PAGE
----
GDPR software tools

10 Great GDPR Compliance Software Tools in 2022 (Review + Pricing)

In this article, we will introduce you to some useful GDPR software tools which may help you reach GDPR compliance and maintain it. We will focus on tools that are easy to implement, most are free or have very reasonable pricing levels. You may already have access to some of the software tools within your current software stack and just need to make use of them. We have also included a list of best practices and tips that should be considered when building your own toolkit.

Table of Contents

First things first: what is GDPR?

GDPR stands for General Data Protection Regulation and it came into force on May 25, 2018. The goal of GDPR is to provide users with more control over their personal data. This privacy regulation aims at giving individuals more transparency and awareness about how companies use their personal information and to make sure they are not misused or abused. The provisions of GDPR apply to any company that holds data on EU citizens.


What is GDPR compliance software?

GDPR compliance software is a set of tools that allows to comply with main principles of the GDPR. Such could be audit tools, personal data mapping tools, consent management software, security software, assessment tools, data minimisation and data subject request management tools.

Principles of GDPR you should know before choosing the software

GDPR also introduced seven data protection principles businesses and public organisations must follow to be compliant.
Principle 1 – Lawfulness, fairness and transparency
Principle 2 – Purpose limitation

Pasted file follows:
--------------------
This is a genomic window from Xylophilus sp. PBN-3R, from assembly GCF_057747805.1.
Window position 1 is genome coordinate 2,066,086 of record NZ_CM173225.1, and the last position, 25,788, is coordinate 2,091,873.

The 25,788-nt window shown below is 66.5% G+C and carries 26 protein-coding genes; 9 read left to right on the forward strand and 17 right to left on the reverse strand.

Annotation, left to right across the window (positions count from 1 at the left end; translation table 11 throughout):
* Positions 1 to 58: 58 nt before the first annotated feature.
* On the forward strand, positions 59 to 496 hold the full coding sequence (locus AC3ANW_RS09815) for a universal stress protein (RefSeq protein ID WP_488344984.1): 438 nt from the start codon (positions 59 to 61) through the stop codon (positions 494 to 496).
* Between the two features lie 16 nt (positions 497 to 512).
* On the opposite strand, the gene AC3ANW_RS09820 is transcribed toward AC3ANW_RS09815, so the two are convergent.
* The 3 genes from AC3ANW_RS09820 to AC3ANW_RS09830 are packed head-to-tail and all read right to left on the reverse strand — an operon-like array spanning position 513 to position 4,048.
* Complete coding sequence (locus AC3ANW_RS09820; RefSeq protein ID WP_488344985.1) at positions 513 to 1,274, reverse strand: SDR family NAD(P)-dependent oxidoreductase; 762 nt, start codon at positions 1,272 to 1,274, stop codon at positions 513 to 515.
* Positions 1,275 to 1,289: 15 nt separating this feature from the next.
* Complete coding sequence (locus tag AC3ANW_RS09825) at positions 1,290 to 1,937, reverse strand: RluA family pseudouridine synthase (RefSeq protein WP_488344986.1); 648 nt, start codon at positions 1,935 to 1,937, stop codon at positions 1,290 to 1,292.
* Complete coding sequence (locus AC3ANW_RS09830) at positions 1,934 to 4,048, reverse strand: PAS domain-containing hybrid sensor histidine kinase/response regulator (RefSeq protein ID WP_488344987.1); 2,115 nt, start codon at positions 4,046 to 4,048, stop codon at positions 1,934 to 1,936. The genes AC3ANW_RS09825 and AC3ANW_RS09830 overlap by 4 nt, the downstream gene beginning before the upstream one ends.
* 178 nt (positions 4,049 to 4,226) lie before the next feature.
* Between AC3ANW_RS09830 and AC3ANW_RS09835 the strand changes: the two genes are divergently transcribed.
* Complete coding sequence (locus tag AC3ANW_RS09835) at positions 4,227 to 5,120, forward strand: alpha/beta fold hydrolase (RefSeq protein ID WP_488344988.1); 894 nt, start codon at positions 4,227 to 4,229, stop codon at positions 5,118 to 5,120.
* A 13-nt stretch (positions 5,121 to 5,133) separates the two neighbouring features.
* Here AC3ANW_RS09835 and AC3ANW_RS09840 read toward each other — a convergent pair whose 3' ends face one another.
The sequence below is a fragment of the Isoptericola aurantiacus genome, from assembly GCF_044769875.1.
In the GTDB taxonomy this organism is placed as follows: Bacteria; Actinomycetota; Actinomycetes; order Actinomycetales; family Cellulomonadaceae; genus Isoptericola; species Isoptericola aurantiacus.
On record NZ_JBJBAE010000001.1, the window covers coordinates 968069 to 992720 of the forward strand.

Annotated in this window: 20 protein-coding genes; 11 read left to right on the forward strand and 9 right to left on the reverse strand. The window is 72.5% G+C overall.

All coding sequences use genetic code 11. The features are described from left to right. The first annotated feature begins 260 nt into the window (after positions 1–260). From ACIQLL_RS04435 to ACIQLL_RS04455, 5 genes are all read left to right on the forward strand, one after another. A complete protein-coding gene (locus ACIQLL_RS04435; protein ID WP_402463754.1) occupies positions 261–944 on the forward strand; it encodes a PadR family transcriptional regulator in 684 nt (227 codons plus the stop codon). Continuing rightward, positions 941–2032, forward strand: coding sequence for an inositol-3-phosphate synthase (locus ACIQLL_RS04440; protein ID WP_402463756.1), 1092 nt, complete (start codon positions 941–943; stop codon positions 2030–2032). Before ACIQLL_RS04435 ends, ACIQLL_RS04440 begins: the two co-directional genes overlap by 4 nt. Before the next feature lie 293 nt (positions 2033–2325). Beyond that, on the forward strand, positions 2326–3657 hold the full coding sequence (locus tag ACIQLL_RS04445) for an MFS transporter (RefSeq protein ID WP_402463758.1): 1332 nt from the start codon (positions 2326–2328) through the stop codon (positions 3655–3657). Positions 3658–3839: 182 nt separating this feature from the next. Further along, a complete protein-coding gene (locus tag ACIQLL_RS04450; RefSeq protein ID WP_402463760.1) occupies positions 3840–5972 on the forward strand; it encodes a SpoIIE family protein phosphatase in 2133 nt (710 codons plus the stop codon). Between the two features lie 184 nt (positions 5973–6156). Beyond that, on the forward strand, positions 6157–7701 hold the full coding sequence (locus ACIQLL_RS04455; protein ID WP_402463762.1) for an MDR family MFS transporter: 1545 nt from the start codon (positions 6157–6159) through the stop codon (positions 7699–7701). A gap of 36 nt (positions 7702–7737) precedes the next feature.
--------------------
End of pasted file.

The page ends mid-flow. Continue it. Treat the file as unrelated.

Principle 3 – Data minimisation
Principle 4 – Accuracy
Principle 5 – Storage limitation
Principle 6 – Integrity and confidentiality (security)
Principle 7 – Accountability

Lawfulness, fairness and transparency

This principle requires that all organisations must ensure that any processing activities comply with applicable laws and regulations. In other words, if you process people’s personal data, you must ensure that you follow the rules set by the legislation.


The main components of this principle are:

  • Demonstrating a lawful basis for obtaining and processing personal data. GDPR defines six lawful bases: consent, the performance of a contract, legitimate interest, vital interests, legal requirement and public interest. You can read more on lawful bases in our article here.
  • The collection of personal data must be conducted in a fair manner. Fair means that the way in which data is collected must be transparent and fully explainable to the person who provides his/her personal data. 
  • Transparency means that an individual must always be informed whether he/she is being asked to provide his/her personal data. The “right to be informed” is a core element of this principle. Examples of transparency principles could be privacy policies and notices located on your website, cookie policy and other documents providing the data subjects with a clear understanding of how personal data is being collected and processed.

Purpose limitation

Purpose limitation means that the organization must limit its processing activity to what is necessary to fulfil the purposes for which the data were originally collected. For example, if you collect email addresses from people to send them offers, then you cannot keep those emails forever and use them for marketing campaigns without their permission.